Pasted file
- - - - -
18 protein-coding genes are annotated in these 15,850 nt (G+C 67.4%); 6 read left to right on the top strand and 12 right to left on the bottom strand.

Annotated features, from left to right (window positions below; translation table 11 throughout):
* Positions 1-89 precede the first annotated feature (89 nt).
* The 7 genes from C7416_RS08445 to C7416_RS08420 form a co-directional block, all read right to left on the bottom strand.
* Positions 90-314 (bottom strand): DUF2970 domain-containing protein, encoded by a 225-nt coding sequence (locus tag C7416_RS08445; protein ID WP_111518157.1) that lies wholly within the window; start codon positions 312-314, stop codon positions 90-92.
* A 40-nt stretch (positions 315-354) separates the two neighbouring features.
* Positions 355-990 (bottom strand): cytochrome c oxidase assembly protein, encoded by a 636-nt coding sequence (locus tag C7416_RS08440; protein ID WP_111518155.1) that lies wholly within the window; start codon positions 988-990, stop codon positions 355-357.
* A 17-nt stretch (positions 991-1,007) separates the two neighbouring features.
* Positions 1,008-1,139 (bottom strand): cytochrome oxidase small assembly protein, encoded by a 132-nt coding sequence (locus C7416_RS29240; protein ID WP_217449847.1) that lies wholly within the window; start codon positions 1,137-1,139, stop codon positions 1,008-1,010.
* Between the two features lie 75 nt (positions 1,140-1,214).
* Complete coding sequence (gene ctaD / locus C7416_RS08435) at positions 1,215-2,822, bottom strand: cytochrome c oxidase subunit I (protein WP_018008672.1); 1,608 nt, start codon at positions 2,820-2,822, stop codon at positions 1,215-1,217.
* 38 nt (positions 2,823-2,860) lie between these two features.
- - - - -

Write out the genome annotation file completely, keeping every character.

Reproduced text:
18 protein-coding genes are annotated in these 15,850 nt (G+C 67.4%); 6 read left to right on the top strand and 12 right to left on the bottom strand.

Annotated features, from left to right (window positions below; translation table 11 throughout):
* Positions 1-89 precede the first annotated feature (89 nt).
* The 7 genes from C7416_RS08445 to C7416_RS08420 form a co-directional block, all read right to left on the bottom strand.
* Positions 90-314 (bottom strand): DUF2970 domain-containing protein, encoded by a 225-nt coding sequence (locus tag C7416_RS08445; protein ID WP_111518157.1) that lies wholly within the window; start codon positions 312-314, stop codon positions 90-92.
* A 40-nt stretch (positions 315-354) separates the two neighbouring features.
* Positions 355-990 (bottom strand): cytochrome c oxidase assembly protein, encoded by a 636-nt coding sequence (locus tag C7416_RS08440; protein ID WP_111518155.1) that lies wholly within the window; start codon positions 988-990, stop codon positions 355-357.
* A 17-nt stretch (positions 991-1,007) separates the two neighbouring features.
* Positions 1,008-1,139 (bottom strand): cytochrome oxidase small assembly protein, encoded by a 132-nt coding sequence (locus C7416_RS29240; protein ID WP_217449847.1) that lies wholly within the window; start codon positions 1,137-1,139, stop codon positions 1,008-1,010.
* Between the two features lie 75 nt (positions 1,140-1,214).
* Complete coding sequence (gene ctaD / locus C7416_RS08435) at positions 1,215-2,822, bottom strand: cytochrome c oxidase subunit I (protein WP_018008672.1); 1,608 nt, start codon at positions 2,820-2,822, stop codon at positions 1,215-1,217.
* 38 nt (positions 2,823-2,860) lie between these two features.